Wood chips take longer to decompose than other types of organic materials such as leaves and grass clippings. The majority of the time, wood chips take about one to three years to break down. When exposed to heat or moisture, it can decompose within days

Over time, wood chips will turn into humus, which is a nutrient-rich layer that improves the soil.

How To Use Your Finished Wood Chip Compost

Some notes you should know when using wood Chip Compost, including:

Water Care Carefully

It is important when using compost that you do not overwater your plants or overwater the soil in general. Wood chips are an excellent source of nutrients but lack one key element, water. If you notice your plant lacking energy, check the reservoir in your planter. If it is over–water, let some of the water drain out and wait until it comes down to a normal level.

How To Use Your Finished Wood Chip Compost

Don’t  Over fertilize

For the optimal health of your plants, you should fertilize only once every two weeks. If you notice that your plant has yellow leaves, this means it is either being over-fertilized or that it needs more water.

When to Plant 

Now you have successfully composted the wood chips,  your garden bed isis ready for planting. Be careful when adding the compost to your garden bed not to harm r your plants when you plant in it. It is recommended that you till the compost into the garden bed so the nutrients blend with the soil. If you have a composite, it is easy to mix it in your new garden bed before planting.

When to harvest

When harvest time comes around, you may find that your plants are overgrowing. This means it is harvest time to cut the plant back and fertilize the soil with some more compost. The remaining roots and vegetables can be used for an amazing compost tea!

Time to compost for next harvest

And finally, Don’t forget to compost at the end of the season and start again in spring!


What wood chips can I use for compost?

Wood chips can be used in compost to add organic matter and improve drainage. You could use the following types of wood chips if you have them available:

Oak, Maple, Hickory, Beech, or other hardwoods.

White/Red/Black Ash are harder to break down and should be used sparingly.

Conifers have a high acidity level and should not be considered as they tend to tie up nitrogen.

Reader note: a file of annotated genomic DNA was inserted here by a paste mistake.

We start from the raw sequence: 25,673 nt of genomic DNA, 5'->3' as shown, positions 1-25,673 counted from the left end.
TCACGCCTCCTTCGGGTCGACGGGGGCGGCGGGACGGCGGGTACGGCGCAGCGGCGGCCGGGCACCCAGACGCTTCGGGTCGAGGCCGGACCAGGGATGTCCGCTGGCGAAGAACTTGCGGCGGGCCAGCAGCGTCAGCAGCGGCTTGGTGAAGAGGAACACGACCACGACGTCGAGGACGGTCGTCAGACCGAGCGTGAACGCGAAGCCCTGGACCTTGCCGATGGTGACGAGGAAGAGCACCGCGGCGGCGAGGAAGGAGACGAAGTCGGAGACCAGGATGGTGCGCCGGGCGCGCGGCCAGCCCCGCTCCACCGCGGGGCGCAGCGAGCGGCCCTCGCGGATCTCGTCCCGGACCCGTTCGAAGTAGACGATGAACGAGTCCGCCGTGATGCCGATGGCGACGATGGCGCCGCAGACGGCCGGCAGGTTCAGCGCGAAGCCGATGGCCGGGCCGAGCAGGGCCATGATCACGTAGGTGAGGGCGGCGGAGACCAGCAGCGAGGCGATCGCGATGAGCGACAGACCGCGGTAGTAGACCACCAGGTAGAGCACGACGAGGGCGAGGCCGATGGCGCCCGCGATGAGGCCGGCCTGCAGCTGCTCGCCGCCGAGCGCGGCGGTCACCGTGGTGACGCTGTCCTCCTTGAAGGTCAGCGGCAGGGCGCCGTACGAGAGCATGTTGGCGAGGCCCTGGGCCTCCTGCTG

You should avoid using branches that contain nuts used for landscaping, these give off the oil that inhibits the growth of microorganisms.

Can I use freshly chipped wood as mulch?

Freshly chipped wood cannot be used as mulch for ornamental plantings. Fresh wood chips contain a compound called phenol that prevents a healthy root system from forming. 

The concentration of this compound is higher in fresh wood chips than in bark mulch or aged wood chips because it takes time for the phenol to break down. Freshly chipped wood mulch will not prevent weed growth because it does not act as an insulator. 

The mulch will also not retain soil moisture. While it does not prevent weed growth, a 2-inch layer of freshly chipped wood mulch will suppress weed growth long enough for the weed seed bank in the soil to die off.

Can old wood chips compost?

There is a lot of evidence that suggests that wood chips (and other high carbon materials such as sawdust) should not be added to compost heaps; in fact, some studies suggest that they can inhibit the composting process.

The main reason for not adding wood chips to compost heaps is due to the fact that wood chips are generally high in carbon whereas composting materials by their very nature are usually high in nitrogen. These two materials, therefore, have a very different ratio of carbon to nitrogen, and composting them together can lead to a reduction in the speed at which decomposition takes place.

Other reasons are that wood chips break down very slowly, taking a long time to compost and because they contain lignin, which is a complex organic polymer, the decomposition of wood chips results in very little humus.


Composting wood chips is a great way to add quality organic matter and nutrients back into your garden. If you have trouble with how to make compost wood chips, let a comment on what is your trouble, so that how we can help you get started with this sustainable gardening practice.